Making Leaders: The Importance of Establishing Thought Leadership for Franchise Brand Executives

As a franchise brand executive, having a reputation as an industry thought leader can catapult your brand to levels you never imagined, however, you will be visible to the world and what you say and do are fodder for followers and detractors alike. In today’s highly-charged climate, it’s worth thinking about. So, it’s important to ask yourself if you really want to be a public figure and thought leader before you decide to pursue this strategy.

How can thought leadership help my franchise brand?

Once you are sure a thought leadership role is for you, you might be surprised to find you are probably already on your way. Many franchise CEOs or owners have worked in the trenches on their way to the C-Suite, and possess tremendous skills and knowledge. You might have started your franchise brand with very little in the way of finances or support, but through hard work and grit, you successfully launched and promoted your franchise brand.

The next step for franchise executives is to take the driver’s seat and create a new path to increase your personal brand and the visibility of your franchise brand. Thought leadership is not for everyone, but if you are passionate and motivated, you can become a major force in building your franchise brand.

Being an industry thought leader helps your franchise:

  • Achieve increased visibility

    Thought leadership takes time, but as an expert, you are in the best position to talk about your industry with passion and excitement. If you have a point of view that will resonate with your audiences and might help people connect with you and the franchise, find the platform that most suits you: publish blogs on your website, share articles on LinkedIn or start a YouTube channel. Follow influencers and create dialogue to increase communication.

  • Attract like-minded influencers

    Thought leaders these days use social media as a platform to reach a varied audience — but especially people who have similar views or ideas. This is great for franchise brands, because through social media you can build a presence pretty quickly. Twitter, Facebook and Instagram are useful, because you and potential influencers can share posts and use search functions to find one another. Influencers who love your franchise brand can bring you more visibility in your industry.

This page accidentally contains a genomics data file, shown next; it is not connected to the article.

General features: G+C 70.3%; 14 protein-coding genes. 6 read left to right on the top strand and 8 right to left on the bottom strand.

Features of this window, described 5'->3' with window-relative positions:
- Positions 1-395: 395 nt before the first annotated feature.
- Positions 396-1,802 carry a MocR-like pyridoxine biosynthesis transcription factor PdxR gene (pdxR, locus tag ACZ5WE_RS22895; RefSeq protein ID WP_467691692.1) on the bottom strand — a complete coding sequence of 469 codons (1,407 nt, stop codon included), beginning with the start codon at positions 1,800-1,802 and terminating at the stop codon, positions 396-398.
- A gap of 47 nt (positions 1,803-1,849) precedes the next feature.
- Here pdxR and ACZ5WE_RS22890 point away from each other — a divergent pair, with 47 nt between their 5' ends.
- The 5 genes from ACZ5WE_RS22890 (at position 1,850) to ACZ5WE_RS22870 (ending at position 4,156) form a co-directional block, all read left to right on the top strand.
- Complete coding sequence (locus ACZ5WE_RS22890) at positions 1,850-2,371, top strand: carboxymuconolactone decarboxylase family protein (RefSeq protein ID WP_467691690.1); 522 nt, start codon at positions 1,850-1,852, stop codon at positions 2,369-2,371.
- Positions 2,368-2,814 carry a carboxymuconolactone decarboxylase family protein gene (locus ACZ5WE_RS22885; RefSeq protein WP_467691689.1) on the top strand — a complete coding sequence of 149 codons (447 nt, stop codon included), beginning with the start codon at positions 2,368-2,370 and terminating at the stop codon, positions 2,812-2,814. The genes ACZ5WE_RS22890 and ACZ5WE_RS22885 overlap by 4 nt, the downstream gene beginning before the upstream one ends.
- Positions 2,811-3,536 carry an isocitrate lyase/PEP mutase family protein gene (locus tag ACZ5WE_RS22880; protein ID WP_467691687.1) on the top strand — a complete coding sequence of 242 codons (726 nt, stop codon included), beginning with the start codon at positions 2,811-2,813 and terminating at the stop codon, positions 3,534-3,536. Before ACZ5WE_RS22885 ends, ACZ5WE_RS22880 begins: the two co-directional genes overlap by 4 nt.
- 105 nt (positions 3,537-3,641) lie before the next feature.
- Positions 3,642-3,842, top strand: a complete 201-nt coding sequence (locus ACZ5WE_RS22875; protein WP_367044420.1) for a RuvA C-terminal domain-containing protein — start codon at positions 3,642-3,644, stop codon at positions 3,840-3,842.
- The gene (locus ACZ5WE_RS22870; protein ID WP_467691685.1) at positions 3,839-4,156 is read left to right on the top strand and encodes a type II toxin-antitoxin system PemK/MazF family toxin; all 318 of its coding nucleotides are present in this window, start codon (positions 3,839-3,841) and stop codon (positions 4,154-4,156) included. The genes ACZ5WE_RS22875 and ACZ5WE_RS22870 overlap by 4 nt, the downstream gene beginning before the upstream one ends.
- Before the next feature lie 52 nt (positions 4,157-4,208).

• Build a base of trusted content

The overused saying goes, “Content is King,” but it’s still true. The more reliable and genuine content you post, the more trustworthy your brand will appear. Building a trusting relationship with your audience is one of the most important bonds you have. According to a recent study on brand trust, 70 percent of 20,000 respondents said “trusting a brand is more important today than in the past” – a shared belief among age groups, gender and income. So, once you have established yourself as a trusted expert by delivering interesting, non-promotional content, the more likely you will gain brand advocates.

  • Draw media and franchise industry attention

Media and industry trade publications often monitor social media for great story ideas.So, if you post true, interesting, or heartfelt stories, use appropriate hashtags, and even comment and follow respected reporters, you have a much better chance at gaining their attention … in a good way.

Right now, franchise brands need to show they have a point of view, that they care, and that they can be trusted to do the right thing. Some franchises have been caught in difficult circumstances and having a strong, forward-thinking thought leader to offer genuine and thoughtful communication will make a difference in prospects investing in your franchise system in the future.

Heather Ripley is CEO of Ripley PR, a global public relations agency specializing in B2B and franchising. Orange Orchard, a division of Ripley PR, champions franchisors that cater to environmentally-conscious consumers. For additional information, visit or

The term “thought leadership” actually dates back to 1887 (according to the Oxford English Dictionary), however, the modern definition is generally credited to Joel Kurtzman, editor-in-chief of Strategy & Business magazine, who said this in 1994, “A thought leader is recognized by peers, customers and industry experts as someone who deeply understands the business they are in, the needs of their customers and the broader marketplace in which they operate. They have distinctively original ideas, unique points of view and new insights.”

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